timeline item
Results
Here is the information we have
on the item you selected
This entry was funded by
More like this
NEW SEARCH
| |
sign up for our newsletter
© 2017 Engineering Timelines
engineering-timelines@severalworld.co.uk
engineering timelines
explore ... how   explore ... why   explore ... where   explore ... who  
home  •  NEWS  •  search  •  FAQs  •  references  •  about  •  sponsors + links
Skerryvore Lighthouse
Skerryvore, Tiree, Inner Hebrides, Scotland, UK
associated engineer
Alan Stevenson
date  1837 - 1844
era  Victorian  |  category  Lighthouse  |  reference  NL839262
ICE reference number  HEW 2456
Skerryvore is the tallest lighthouse in Scotland. Its name, and the name of the exposed rock it sits upon, is derived from the Gaelic words for ‘great’ and ‘rock’. It was the crowning achievement of its designer Alan Stevenson and marked the first use of a Fresnel lens in Britain. Now automated, it was built for the Northern Lighthouse Board and remains a vital part of the national lighthouse network.
Skerryvore is the largest in a cluster of jagged rocks forming a gneiss reef some 20km west south west of the island of Tiree, Inner Hebrides. Many ships have been wrecked on this reef — at least 26 were lost between 1790 and 1844. It is wreathed in near-perpetual spray and is exposed to the full fetch (length of open sea over which waves can travel) of the Atlantic Ocean. Wave forces here can exert pressures of 291kN (almost 30 tonnes) per square metre.
The Northern Lighthouse Commissioners Act 1814 provided for construction of a lighthouse at Skerryvore, though the daunting nature of the task delayed a decision to implement the proposal until the 8th July 1834. Surveys of the reef began in autumn that year and were completed in summer 1835. The creation of the lighthouse was an extraordinary achievementbut it took its toll on the health of its engineer, Alan Stevenson (1807-65).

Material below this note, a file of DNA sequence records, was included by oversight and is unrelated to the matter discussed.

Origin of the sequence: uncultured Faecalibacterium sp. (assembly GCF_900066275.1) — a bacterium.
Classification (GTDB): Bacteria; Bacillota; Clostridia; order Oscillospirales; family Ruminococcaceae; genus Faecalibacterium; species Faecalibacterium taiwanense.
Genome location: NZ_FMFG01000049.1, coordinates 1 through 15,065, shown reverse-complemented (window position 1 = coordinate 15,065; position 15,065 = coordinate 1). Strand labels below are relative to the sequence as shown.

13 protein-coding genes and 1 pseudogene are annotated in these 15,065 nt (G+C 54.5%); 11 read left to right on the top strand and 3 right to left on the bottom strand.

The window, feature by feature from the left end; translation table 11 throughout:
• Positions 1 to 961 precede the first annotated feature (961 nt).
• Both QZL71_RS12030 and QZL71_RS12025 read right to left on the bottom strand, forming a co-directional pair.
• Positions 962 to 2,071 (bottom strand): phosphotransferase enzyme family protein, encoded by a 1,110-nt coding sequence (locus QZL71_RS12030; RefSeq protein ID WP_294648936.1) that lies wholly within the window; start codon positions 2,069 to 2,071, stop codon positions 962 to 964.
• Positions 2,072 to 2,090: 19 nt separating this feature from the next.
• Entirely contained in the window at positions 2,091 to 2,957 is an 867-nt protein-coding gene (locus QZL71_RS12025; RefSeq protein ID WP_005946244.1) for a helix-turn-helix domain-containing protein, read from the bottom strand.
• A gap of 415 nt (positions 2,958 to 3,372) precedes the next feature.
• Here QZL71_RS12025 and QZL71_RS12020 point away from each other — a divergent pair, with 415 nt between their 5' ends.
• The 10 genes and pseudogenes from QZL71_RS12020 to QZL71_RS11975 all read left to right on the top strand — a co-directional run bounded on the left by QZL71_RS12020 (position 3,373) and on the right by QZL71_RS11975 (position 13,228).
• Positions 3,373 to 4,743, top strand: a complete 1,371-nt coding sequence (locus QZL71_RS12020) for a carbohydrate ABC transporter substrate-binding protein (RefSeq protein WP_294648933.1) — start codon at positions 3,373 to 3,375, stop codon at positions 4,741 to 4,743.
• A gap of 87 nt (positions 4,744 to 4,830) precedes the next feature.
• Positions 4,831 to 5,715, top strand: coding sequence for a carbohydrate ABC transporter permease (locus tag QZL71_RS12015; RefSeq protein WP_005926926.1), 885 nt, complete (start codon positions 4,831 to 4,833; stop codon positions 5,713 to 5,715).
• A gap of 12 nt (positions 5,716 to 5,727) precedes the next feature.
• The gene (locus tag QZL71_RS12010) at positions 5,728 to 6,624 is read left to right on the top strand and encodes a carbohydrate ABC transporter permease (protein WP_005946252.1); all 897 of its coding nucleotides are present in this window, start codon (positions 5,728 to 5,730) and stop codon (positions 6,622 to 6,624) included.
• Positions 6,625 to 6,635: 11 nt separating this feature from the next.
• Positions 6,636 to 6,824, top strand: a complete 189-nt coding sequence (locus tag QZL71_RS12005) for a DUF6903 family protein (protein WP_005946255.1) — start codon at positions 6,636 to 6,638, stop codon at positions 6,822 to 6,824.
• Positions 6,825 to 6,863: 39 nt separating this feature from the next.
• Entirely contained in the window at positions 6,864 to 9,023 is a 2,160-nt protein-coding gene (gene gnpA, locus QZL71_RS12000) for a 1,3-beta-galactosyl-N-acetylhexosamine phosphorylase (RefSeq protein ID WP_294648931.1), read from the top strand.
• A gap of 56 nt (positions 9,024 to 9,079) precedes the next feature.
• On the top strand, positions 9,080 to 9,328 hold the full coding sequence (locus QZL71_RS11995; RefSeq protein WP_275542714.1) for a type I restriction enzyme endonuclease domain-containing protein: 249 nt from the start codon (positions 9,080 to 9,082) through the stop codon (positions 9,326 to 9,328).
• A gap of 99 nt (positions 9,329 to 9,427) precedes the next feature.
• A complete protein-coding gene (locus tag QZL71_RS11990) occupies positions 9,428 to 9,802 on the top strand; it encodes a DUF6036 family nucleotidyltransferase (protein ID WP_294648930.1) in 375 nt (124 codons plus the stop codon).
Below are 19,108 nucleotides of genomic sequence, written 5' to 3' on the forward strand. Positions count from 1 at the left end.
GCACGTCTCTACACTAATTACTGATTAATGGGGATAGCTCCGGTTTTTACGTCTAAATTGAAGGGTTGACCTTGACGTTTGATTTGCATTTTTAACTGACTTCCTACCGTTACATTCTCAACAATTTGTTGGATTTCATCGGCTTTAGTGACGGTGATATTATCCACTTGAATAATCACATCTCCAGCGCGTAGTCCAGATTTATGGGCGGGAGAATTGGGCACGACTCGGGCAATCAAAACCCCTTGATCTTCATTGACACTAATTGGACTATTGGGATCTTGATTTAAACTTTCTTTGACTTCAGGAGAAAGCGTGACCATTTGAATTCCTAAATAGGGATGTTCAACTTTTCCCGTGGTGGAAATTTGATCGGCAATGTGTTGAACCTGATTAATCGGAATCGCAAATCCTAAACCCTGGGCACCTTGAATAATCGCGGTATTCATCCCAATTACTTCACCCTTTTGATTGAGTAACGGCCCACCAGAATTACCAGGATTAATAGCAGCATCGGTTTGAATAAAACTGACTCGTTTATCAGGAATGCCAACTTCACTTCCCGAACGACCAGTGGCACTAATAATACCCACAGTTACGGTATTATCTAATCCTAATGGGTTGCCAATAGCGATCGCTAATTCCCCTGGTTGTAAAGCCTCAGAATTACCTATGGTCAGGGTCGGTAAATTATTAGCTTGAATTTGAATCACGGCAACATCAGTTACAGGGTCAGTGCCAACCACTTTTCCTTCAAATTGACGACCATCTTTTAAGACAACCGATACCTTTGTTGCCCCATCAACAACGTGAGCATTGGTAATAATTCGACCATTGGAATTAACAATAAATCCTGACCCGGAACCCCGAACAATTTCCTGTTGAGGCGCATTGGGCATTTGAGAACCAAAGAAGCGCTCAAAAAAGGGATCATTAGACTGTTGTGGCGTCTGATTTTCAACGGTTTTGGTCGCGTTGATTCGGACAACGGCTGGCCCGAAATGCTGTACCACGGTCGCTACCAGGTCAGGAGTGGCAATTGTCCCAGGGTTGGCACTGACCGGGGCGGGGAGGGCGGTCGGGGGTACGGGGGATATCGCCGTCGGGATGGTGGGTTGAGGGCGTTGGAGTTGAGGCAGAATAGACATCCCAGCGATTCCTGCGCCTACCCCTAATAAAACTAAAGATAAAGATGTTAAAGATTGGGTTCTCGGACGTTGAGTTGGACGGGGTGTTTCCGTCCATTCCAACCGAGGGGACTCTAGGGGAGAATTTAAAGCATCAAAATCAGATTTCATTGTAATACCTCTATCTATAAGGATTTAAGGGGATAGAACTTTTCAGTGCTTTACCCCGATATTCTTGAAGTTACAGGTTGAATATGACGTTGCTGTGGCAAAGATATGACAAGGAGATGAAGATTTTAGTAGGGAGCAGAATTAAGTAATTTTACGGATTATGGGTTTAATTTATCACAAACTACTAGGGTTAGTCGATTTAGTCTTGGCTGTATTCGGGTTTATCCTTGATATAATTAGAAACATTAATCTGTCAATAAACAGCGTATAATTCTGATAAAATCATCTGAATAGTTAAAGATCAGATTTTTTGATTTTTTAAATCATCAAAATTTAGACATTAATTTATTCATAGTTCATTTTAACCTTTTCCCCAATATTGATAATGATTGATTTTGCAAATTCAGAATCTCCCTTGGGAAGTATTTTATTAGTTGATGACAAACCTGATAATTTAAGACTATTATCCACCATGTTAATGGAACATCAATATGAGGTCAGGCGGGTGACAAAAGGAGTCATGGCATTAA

Stevenson also designed and directed the building of the Hynish shore station (NL986392) on south Tiree, on land purchased from the 6th Duke of Argyll, George Campbell (1768-1839). Hynish is the nearest land within sight of the lighthouse, and the purpose-built stone complex was equipped with a pier, a dry dock, stores, houses, a reservoir and a signal tower. The dock is about 12m wide by 4.9m deep, fitted originally with double entrance gates consisting of timber booms 6.4m long, lifted into position by a hand-operated crane as required.
The shore works began in 1837, with construction on the reef commencing in June 1838. The method used was similar to that used by Stevenson’s father Robert Stevenson (1772-1850) at Bell Rock Lighthouse, by first erecting a temporary barrack beacon on the reef from which to carry out the work. It was not completed by the end of the season in September, and was destroyed by the sea during November storms.
Unlike the works at Bell Rock, Skerryvore’s foundation is above high water level and its lower masonry courses are not dovetailed, resulting in a considerable cost saving. Stevenson chose a hyperbolic curved profile for the tower as this kept the centre of gravity as low as possible — in this case 12.566m above the base — for stability, and also producing an elegant structure.
The first three courses are of Hynish gneiss, which was convenient but proved difficult to work. The remainder of the lighthouse is built of pink granite quarried from the Ross of Mull 42km away, and brought to the shore station for dressing before shipment to the reef. Stevenson was concerned that each block should fit snugly with its neighbours, and specified a dimensional tolerance of just 3mm on the worked stone.
A fresh start at sea was made in May 1839 and the barrack was erected successfully by the close of work in September. Stevenson discovered that the column of water spouting regularly from the rocks originated in a submarine chamber and changed the position of the lighthouse to avoid it — he also had the chamber infilled.
Work resumed on the reef in April 1840 and the 7th Duke of Argyll, John Campbell (1777-1847), laid the foundation stone for the tower on 7th July. The exacting work of shaping the stone blocks ashore was repaid by swift progress and by the end of the season the tower was 2.5m high, with six courses completed.